History of the St Agnes Head Lookout


1926 2nd Oct  –  Erected to replace building at St Agnes Beacon in use since 25th March 1914. Landlord Mr George Coulter Hancock.  Ground Rent £5 per annum


Watch – Constant


Communications – Coastal Communication Circuit (telephone) to Perranporth and Newquay Coastguard to east and Portreath Coastguard to west.  Later to Godrevy lighthouse


Exchange circuit fitted 3rd March 1927.  Telephone number St Agnes 20


1940 13th March – sleeping hut – wooden extension completed


1940 4th Aug – observation telephone fitted to Observer Corps, Truro


1940 14th November – protection shelter completed including concrete roof over lookout


1940 2nd December – telephone fitted in shelter


1942 22nd September – Radio Telephone installed by Marconi’s.  Copper disk aerial on east wall.


1951 1st July – watch reduced to occasional lookout and bad and thick weather watch


1972 April – Aerial for bantam radios fitted, later replaced by Westminster Radios


1982/3 – Scanner, barometer and wind speed indicator obtained from local funding – aerial extended by 8 feet


1990 24th May – Used for last incident as communications base


1990 25th May – ceremonial lowering of Coastguard ensign


1990 31st May – Final closure – operational equipment removed.  Flagstaff removed for erection at office/coast rescue store, British Road, St Agnes


1990 Nov – Handed to Carrick District Council as present ground landlord


1994 Feb – Building leased to radio amateurs


2004 – Radio amateurs give up lease – Building empty


2006 June – Area around St Agnes Head and building gifted to National Trust by Carrick District Council


2006 Aug – Lease granted to National Coastwatch Institution. St Agnes Head Group formed at same time.


2007 Apr – Watches commenced by National Coastwatch,  Saturdays and Sundays 8.00am to 8.00pm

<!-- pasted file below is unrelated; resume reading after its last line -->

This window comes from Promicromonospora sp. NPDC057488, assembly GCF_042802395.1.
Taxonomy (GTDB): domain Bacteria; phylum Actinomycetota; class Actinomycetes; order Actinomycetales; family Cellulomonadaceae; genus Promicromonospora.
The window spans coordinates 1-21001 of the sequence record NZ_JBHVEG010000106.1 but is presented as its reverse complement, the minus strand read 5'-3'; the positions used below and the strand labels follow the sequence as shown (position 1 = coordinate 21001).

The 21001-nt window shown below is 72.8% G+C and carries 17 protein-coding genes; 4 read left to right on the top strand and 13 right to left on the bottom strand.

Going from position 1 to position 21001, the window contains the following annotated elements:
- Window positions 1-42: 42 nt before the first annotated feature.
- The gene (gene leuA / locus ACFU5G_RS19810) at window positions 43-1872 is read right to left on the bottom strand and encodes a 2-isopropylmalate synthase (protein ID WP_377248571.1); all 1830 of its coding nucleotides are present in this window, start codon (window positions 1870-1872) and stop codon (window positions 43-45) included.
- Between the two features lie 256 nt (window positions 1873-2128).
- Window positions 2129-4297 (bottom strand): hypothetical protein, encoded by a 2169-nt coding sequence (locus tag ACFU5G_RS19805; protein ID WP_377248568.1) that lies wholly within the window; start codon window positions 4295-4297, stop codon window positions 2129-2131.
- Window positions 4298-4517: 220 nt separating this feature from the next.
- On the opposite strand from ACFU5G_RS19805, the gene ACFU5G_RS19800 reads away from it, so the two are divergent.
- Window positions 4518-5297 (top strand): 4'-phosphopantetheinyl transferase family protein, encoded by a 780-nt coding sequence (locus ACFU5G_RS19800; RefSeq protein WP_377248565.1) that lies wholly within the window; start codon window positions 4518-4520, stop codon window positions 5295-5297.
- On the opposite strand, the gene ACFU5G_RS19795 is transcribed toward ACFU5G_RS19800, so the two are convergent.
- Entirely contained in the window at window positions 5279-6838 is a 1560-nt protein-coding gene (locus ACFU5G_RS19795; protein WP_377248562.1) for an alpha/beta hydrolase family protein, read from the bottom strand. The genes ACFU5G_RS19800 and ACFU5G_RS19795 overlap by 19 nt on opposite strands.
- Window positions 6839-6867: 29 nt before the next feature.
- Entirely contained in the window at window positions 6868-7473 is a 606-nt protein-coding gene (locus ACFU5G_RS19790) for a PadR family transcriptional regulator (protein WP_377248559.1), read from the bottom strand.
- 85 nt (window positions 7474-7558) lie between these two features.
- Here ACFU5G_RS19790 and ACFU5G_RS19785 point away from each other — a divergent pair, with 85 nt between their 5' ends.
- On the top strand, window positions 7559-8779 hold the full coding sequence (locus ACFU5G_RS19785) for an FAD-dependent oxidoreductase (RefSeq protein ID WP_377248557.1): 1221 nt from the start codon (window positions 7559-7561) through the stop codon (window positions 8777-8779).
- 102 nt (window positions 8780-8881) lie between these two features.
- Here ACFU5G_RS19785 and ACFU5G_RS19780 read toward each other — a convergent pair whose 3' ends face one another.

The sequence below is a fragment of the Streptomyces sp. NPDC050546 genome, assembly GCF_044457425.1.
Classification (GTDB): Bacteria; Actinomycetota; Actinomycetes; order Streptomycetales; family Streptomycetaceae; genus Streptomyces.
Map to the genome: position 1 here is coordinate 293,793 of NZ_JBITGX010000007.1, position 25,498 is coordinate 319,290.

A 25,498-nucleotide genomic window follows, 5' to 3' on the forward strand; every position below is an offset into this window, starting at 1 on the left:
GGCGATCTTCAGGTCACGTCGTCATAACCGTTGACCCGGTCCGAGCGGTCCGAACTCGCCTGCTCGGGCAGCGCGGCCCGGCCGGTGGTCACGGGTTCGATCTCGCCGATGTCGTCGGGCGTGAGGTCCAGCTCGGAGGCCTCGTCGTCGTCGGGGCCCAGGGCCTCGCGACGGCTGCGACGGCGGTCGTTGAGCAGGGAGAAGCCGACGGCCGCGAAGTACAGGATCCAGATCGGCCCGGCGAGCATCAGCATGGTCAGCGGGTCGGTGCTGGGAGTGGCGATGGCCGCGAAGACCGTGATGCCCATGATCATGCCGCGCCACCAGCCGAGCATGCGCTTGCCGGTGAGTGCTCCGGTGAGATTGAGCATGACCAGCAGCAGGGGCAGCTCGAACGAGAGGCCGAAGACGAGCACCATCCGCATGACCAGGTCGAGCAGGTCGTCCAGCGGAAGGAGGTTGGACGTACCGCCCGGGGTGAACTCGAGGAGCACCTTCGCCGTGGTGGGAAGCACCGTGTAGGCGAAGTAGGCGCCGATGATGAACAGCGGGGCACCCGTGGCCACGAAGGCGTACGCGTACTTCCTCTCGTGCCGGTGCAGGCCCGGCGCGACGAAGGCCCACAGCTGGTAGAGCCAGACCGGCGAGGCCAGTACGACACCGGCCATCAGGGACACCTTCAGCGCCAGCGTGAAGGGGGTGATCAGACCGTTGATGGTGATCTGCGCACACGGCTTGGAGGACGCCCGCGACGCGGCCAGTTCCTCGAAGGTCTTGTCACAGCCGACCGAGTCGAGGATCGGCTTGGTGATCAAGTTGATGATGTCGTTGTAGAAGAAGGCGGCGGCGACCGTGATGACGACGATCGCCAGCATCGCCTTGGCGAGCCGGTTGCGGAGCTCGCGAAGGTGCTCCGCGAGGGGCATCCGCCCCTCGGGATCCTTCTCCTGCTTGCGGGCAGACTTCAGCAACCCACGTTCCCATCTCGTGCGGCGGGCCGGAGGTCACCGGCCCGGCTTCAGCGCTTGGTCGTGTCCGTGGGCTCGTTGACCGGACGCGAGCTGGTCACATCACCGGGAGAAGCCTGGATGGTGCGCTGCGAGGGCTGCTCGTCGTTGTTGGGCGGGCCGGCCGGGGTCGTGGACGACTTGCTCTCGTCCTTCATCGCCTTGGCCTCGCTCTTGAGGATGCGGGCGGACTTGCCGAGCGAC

2007 3rd Sept. – Equipment removed and building vacated by Coastwatch pending refurbishment by National Trust


2008 Jan – Due to discovery of mundic block in the walls and the unsafe condition of the building the National Trust take the decision to demolish existing building and replace with new structure


2008 June – Planning permission granted


2008 Sept – Old building knocked down and erection of replacement commenced.


2009 19th Jan – Handover of keys to National Coastwatch of new building


Currently 56 NCI stations are operational and manned by over 2500 volunteers keeping watch around the British Isles from Rossall  Point in the North West, through Wales, to the South and East of England to Hornsea in the East Riding of Yorkshire. 

NCI watchkeepers provide the eyes and ears along the coast, monitoring radio channels and providing a listening watch in poor visibility. They are trained to deal with emergencies offering a variety of skills and experience, and full training by the NCI ensures that high standards are met.


General enquiries
0300 111 1202

Media enquiries
0845 460 1202

[email protected]

17 Dean Street, Liskeard,
Cornwall, PL14 4AB